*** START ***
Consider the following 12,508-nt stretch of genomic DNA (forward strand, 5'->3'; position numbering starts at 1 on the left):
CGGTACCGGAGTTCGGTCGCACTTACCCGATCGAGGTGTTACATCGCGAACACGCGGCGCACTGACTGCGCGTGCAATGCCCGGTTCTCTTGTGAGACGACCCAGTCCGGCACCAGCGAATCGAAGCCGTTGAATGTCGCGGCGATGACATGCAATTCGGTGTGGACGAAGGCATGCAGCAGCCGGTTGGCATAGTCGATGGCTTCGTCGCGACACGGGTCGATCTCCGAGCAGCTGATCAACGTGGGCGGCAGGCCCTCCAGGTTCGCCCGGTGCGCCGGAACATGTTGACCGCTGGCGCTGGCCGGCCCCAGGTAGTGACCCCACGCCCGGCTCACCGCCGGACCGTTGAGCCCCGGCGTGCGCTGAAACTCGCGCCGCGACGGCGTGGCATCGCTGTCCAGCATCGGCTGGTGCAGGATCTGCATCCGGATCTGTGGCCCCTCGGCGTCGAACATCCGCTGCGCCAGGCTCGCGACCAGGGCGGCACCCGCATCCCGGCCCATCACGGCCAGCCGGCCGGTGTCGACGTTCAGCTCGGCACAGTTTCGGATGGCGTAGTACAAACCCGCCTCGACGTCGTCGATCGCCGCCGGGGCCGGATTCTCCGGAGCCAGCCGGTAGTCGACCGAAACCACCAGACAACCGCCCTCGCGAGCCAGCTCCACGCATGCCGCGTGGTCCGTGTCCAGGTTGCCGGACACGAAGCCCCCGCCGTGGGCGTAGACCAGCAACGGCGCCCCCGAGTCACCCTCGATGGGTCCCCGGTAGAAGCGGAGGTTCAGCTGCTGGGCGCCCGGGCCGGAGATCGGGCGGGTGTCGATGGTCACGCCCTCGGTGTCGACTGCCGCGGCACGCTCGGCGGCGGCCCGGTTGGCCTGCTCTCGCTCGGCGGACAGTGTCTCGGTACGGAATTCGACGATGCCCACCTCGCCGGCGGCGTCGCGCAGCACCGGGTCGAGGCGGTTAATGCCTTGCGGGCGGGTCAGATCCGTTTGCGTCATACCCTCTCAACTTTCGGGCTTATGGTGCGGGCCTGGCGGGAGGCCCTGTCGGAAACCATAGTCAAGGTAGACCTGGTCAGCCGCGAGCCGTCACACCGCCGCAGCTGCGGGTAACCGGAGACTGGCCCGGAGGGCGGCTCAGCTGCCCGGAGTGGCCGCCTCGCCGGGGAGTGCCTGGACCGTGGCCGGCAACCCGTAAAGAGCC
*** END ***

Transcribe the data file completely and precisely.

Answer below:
Consider the following 12,508-nt stretch of genomic DNA (forward strand, 5'->3'; position numbering starts at 1 on the left):
CGGTACCGGAGTTCGGTCGCACTTACCCGATCGAGGTGTTACATCGCGAACACGCGGCGCACTGACTGCGCGTGCAATGCCCGGTTCTCTTGTGAGACGACCCAGTCCGGCACCAGCGAATCGAAGCCGTTGAATGTCGCGGCGATGACATGCAATTCGGTGTGGACGAAGGCATGCAGCAGCCGGTTGGCATAGTCGATGGCTTCGTCGCGACACGGGTCGATCTCCGAGCAGCTGATCAACGTGGGCGGCAGGCCCTCCAGGTTCGCCCGGTGCGCCGGAACATGTTGACCGCTGGCGCTGGCCGGCCCCAGGTAGTGACCCCACGCCCGGCTCACCGCCGGACCGTTGAGCCCCGGCGTGCGCTGAAACTCGCGCCGCGACGGCGTGGCATCGCTGTCCAGCATCGGCTGGTGCAGGATCTGCATCCGGATCTGTGGCCCCTCGGCGTCGAACATCCGCTGCGCCAGGCTCGCGACCAGGGCGGCACCCGCATCCCGGCCCATCACGGCCAGCCGGCCGGTGTCGACGTTCAGCTCGGCACAGTTTCGGATGGCGTAGTACAAACCCGCCTCGACGTCGTCGATCGCCGCCGGGGCCGGATTCTCCGGAGCCAGCCGGTAGTCGACCGAAACCACCAGACAACCGCCCTCGCGAGCCAGCTCCACGCATGCCGCGTGGTCCGTGTCCAGGTTGCCGGACACGAAGCCCCCGCCGTGGGCGTAGACCAGCAACGGCGCCCCCGAGTCACCCTCGATGGGTCCCCGGTAGAAGCGGAGGTTCAGCTGCTGGGCGCCCGGGCCGGAGATCGGGCGGGTGTCGATGGTCACGCCCTCGGTGTCGACTGCCGCGGCACGCTCGGCGGCGGCCCGGTTGGCCTGCTCTCGCTCGGCGGACAGTGTCTCGGTACGGAATTCGACGATGCCCACCTCGCCGGCGGCGTCGCGCAGCACCGGGTCGAGGCGGTTAATGCCTTGCGGGCGGGTCAGATCCGTTTGCGTCATACCCTCTCAACTTTCGGGCTTATGGTGCGGGCCTGGCGGGAGGCCCTGTCGGAAACCATAGTCAAGGTAGACCTGGTCAGCCGCGAGCCGTCACACCGCCGCAGCTGCGGGTAACCGGAGACTGGCCCGGAGGGCGGCTCAGCTGCCCGGAGTGGCCGCCTCGCCGGGGAGTGCCTGGACCGTGGCCGGCAACCCGTAAAGAGCC